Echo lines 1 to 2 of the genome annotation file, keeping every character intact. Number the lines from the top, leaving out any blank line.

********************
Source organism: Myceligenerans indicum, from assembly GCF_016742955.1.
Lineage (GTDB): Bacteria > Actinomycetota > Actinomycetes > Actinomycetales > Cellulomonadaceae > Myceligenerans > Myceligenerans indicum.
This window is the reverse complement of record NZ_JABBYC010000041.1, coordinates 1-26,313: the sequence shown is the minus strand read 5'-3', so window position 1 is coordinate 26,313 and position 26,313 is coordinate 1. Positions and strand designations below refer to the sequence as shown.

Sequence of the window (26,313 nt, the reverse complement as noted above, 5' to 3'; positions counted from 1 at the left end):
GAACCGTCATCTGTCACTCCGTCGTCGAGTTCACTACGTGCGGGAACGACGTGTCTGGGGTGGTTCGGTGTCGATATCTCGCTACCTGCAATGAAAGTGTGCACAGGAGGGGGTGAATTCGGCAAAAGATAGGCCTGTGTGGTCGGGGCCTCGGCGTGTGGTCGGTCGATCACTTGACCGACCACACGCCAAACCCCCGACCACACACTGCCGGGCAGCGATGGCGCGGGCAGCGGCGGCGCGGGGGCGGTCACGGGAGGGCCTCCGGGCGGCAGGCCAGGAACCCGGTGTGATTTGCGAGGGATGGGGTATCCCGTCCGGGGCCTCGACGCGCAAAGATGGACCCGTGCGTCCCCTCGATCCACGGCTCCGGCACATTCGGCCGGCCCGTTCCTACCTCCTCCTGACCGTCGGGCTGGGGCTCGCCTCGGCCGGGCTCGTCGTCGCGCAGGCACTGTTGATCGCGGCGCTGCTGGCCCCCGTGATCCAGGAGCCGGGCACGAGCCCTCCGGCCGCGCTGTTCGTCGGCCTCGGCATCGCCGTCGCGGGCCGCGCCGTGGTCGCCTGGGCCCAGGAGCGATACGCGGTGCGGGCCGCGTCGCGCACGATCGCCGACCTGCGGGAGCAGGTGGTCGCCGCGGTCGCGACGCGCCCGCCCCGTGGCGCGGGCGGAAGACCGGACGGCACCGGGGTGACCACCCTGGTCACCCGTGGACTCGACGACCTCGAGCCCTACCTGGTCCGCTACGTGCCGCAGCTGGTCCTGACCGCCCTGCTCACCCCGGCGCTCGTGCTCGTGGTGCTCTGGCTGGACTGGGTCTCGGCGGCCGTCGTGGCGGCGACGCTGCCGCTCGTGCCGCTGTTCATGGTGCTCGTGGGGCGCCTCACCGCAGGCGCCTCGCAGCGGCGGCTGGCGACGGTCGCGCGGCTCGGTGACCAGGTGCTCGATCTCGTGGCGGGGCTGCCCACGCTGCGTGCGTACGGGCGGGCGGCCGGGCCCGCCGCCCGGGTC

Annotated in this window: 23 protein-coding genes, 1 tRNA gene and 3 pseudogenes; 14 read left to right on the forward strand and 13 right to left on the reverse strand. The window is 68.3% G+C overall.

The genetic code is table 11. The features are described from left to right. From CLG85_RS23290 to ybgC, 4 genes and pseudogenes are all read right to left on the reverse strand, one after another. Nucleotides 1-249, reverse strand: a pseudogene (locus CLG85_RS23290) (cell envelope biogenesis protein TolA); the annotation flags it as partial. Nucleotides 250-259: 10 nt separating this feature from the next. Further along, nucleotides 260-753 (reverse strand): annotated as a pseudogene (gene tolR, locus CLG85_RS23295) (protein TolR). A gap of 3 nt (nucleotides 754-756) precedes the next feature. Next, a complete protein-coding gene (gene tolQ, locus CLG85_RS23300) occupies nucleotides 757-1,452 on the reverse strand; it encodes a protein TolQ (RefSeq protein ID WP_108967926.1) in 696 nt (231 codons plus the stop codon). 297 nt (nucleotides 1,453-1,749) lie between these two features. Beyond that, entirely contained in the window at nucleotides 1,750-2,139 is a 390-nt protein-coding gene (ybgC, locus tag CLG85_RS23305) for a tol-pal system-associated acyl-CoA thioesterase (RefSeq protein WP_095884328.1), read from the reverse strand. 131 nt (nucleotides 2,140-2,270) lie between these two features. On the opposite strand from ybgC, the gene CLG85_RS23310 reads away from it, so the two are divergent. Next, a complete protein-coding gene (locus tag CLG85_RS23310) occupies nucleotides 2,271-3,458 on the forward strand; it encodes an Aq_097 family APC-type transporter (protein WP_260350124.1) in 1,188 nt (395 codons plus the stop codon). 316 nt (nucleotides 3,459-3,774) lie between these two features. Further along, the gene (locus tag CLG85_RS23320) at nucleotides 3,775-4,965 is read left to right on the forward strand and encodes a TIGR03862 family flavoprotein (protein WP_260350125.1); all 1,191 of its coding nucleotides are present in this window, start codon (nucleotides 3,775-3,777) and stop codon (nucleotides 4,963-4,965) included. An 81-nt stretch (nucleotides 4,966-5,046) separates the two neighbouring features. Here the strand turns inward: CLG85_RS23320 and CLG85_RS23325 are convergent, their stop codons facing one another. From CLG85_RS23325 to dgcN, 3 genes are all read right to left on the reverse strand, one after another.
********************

Source organism: Myceligenerans indicum, from assembly GCF_016742955.1.
Lineage (GTDB): Bacteria > Actinomycetota > Actinomycetes > Actinomycetales > Cellulomonadaceae > Myceligenerans > Myceligenerans indicum.